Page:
New Zealand Experience
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This is an outline of some New Zealand roles in which Michael has gained analytical, advisory and management expertise and experience.
May to September 2014
January 2013 to
April 2010 to July 2011
October 1992 to July 2004
Principal, Economic and Fiscal Consulting Limited
Based in Wellington, as the Principal Consultant for Ecofisc, Michael Dunn provided economic, fiscal and social impact analyses of political party policy proposals in the lead up to the General Election, for the New Zealand Taxpayers' Union Incorporated. [www.taxpayers.org.nz].
We reviewed party estimates of the proposed three-year spending programs for the National Party, Labour party, Green Party, Conservative Party and the ACT Party, along with an asseement of the revenue cost of the tax concessions proposed by the New Zealand First Party, and the forgiveness of student loan debts,universal student allowances and free tertiary education for New Zealand students. We provided adjusted cost figures for the Bribe-o-meter publised by the Taxpayers' Union.
We produced an independent analysis of the "Fair Reward for Fair Effort" policy of the Green Party - refuting their claim that a rapid escalation of the minimum wage from $14.25 per hour to $18 per hour (or to the living wage of $18.40 per hour) could be achieved at nil fiscal cost and without impacting upon future employment levles. This is published at: http://t.co/wG2K9ViOef
We also produced an alternative cost and benefit analysis for the "KiwiPower" policy proposed by the Labour Party and adopted by the Green Party. We showed that the claimed offsetting benefits from lower power prices would be cancelled by the economic losses resulting from the reduced income of shareholders in the electricity generation companies. See: http://t.co/RfVVYu3vsi
Principal Economist / Senior Economist, New Zealand Institute of Economic Research Inc (NZIER)
Michael was responsible for securing project work, leading and contributing to projects, engaging external resources, mentoring junior staff, performing the research and analysis, writing reports and delivering results that met internal quality standards and client requirements in time and within client agreed budgets.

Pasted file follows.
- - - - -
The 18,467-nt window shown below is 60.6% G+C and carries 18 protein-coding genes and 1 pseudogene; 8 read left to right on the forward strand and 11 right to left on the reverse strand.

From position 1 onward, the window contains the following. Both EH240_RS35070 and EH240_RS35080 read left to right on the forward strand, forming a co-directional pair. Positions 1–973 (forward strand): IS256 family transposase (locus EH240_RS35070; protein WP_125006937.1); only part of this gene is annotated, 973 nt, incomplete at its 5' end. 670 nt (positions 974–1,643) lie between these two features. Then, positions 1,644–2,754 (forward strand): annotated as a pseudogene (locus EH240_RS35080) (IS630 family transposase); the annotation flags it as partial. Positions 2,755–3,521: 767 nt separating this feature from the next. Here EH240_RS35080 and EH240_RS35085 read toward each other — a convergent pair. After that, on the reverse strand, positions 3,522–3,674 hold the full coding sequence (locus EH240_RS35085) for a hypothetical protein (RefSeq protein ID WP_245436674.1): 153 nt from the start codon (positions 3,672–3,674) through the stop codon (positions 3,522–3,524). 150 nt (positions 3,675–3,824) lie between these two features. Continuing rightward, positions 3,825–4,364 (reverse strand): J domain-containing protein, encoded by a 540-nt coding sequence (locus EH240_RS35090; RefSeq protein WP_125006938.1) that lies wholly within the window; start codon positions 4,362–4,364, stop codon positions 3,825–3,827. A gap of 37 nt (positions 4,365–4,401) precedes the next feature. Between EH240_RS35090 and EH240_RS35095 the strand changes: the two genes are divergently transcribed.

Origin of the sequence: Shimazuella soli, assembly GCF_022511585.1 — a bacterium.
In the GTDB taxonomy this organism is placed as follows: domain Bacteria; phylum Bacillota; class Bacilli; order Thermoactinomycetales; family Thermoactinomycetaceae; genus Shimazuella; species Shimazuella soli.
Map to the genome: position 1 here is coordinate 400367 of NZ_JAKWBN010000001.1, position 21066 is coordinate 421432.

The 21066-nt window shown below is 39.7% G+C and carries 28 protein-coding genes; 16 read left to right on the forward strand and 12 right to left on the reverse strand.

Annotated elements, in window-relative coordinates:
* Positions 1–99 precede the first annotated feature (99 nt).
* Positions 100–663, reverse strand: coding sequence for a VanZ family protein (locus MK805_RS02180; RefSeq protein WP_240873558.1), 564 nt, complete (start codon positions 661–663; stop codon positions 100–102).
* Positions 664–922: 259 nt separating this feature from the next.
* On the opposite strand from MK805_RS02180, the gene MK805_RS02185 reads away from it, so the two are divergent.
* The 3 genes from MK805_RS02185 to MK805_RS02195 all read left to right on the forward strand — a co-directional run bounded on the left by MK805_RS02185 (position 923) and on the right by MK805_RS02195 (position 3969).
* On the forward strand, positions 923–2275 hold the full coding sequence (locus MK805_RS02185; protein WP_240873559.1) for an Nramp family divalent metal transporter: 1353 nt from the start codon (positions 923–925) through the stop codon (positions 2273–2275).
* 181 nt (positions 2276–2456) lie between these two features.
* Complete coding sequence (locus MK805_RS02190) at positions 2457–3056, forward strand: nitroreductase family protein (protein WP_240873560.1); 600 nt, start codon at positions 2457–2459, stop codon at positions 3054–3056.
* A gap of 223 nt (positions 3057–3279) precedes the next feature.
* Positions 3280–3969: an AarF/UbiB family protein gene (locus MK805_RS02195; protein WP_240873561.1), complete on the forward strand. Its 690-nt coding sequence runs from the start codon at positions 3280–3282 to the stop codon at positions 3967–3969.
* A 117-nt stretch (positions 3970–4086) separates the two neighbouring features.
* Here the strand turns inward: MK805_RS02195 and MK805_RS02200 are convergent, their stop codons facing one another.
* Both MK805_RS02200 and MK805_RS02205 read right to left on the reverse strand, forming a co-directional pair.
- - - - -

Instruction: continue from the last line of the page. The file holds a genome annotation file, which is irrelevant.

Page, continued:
His client service work include a published consultation report on the wider economic impacts of the New Zealand Business Number, for the Ministry of Business, Innovation and Enterprise.
Michael led several other projects, including assignments for the Insurance Council of New Zealand on funding the Fire Service Levy, for Visa New Zealand, and for the National Library of New Zealand.
Senior Investment Analyst, Sector Policy, Policy Division, Ministry of Agriculture and Forestry
Michael's main role was to act as a specialist analyst and adviser in the review and selection of proposals from primary sector co-investors for joint funding of innovative development programs under the Pastoral Growth Partnership, with up to $70 million per year avaiable to fund qualifying multi-year projects. Hereviewed the financial standing of all applicants, and participated in the technical review process.
He acted as the MAF representative in several Working Groups of co-investors, which typically included producers, processors and Crown agencies, helping them to develop robust Business Cases that would be approved by the Investment Advisory Panel (all are now active).
Michael also developed a portfolio model, to track the changing balance of funding proposals and commitments across the primary sectors, on a multi-year basis, as proposals progresed to business cases and business cases progressed to contracts.
Manager, Forecasting and Analysis Unit, Policy Advice Division, Inland Revenue Department
Michael was responsible leading a team of financial analysts in forecasting government tax revenues, and income contingent social policy expenditures and revenues through thirty Budget, Half Year and pre-Election Economic and Fiscal Updates, serving twelve Ministers, numerous Deputy Ministers and two Treasurers.
Social programs included in IRD’s forecasts included successive forms of Family Assistance, Student Loan repayments, and Child Support receipts and payments. Some major policy initiatives that required detailed modelling and costing were the abolition of the Superannuation Surcharge, periodic changes to international tax regimes, the initial Working for Families package, tax rate increases in 1999, and Paid Parental Leave. Reforms to tax on savings and investments included GIFs and the PIE regime, while KiwiSaver is now part of the tax policy cost mix.